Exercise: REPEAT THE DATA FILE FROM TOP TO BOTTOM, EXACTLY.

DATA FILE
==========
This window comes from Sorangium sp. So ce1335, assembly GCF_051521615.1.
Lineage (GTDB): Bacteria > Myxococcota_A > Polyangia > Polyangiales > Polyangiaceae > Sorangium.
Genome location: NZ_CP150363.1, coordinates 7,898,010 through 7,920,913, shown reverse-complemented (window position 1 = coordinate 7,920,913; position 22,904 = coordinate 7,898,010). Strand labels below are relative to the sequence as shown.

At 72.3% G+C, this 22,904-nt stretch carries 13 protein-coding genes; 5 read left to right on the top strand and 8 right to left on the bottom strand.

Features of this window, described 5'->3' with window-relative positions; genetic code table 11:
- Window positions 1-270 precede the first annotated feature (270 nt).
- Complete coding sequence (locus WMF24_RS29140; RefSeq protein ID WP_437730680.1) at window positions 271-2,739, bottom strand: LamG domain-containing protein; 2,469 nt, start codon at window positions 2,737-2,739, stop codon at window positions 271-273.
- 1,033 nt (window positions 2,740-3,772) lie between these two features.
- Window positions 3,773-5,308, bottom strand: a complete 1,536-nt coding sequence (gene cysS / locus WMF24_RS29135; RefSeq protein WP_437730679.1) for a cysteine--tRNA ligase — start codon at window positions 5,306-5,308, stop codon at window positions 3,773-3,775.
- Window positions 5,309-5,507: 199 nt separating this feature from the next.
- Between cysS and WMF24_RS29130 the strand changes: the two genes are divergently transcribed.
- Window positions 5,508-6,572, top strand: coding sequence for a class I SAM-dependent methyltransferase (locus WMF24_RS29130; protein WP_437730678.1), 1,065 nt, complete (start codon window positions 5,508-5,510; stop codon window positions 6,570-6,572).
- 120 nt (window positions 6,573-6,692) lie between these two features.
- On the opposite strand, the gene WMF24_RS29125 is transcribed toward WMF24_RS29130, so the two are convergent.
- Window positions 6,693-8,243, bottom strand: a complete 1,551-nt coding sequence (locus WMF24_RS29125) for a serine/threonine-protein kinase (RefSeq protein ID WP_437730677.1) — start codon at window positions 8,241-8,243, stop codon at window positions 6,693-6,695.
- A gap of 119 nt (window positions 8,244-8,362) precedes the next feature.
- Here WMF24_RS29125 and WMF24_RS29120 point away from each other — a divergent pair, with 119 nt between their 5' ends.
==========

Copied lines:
This window comes from Sorangium sp. So ce1335, assembly GCF_051521615.1.
Lineage (GTDB): Bacteria > Myxococcota_A > Polyangia > Polyangiales > Polyangiaceae > Sorangium.
Genome location: NZ_CP150363.1, coordinates 7,898,010 through 7,920,913, shown reverse-complemented (window position 1 = coordinate 7,920,913; position 22,904 = coordinate 7,898,010). Strand labels below are relative to the sequence as shown.

At 72.3% G+C, this 22,904-nt stretch carries 13 protein-coding genes; 5 read left to right on the top strand and 8 right to left on the bottom strand.

Features of this window, described 5'->3' with window-relative positions; genetic code table 11:
- Window positions 1-270 precede the first annotated feature (270 nt).
- Complete coding sequence (locus WMF24_RS29140; RefSeq protein ID WP_437730680.1) at window positions 271-2,739, bottom strand: LamG domain-containing protein; 2,469 nt, start codon at window positions 2,737-2,739, stop codon at window positions 271-273.
- 1,033 nt (window positions 2,740-3,772) lie between these two features.
- Window positions 3,773-5,308, bottom strand: a complete 1,536-nt coding sequence (gene cysS / locus WMF24_RS29135; RefSeq protein WP_437730679.1) for a cysteine--tRNA ligase — start codon at window positions 5,306-5,308, stop codon at window positions 3,773-3,775.
- Window positions 5,309-5,507: 199 nt separating this feature from the next.
- Between cysS and WMF24_RS29130 the strand changes: the two genes are divergently transcribed.
- Window positions 5,508-6,572, top strand: coding sequence for a class I SAM-dependent methyltransferase (locus WMF24_RS29130; protein WP_437730678.1), 1,065 nt, complete (start codon window positions 5,508-5,510; stop codon window positions 6,570-6,572).
- 120 nt (window positions 6,573-6,692) lie between these two features.
- On the opposite strand, the gene WMF24_RS29125 is transcribed toward WMF24_RS29130, so the two are convergent.
- Window positions 6,693-8,243, bottom strand: a complete 1,551-nt coding sequence (locus WMF24_RS29125) for a serine/threonine-protein kinase (RefSeq protein ID WP_437730677.1) — start codon at window positions 8,241-8,243, stop codon at window positions 6,693-6,695.
- A gap of 119 nt (window positions 8,244-8,362) precedes the next feature.
- Here WMF24_RS29125 and WMF24_RS29120 point away from each other — a divergent pair, with 119 nt between their 5' ends.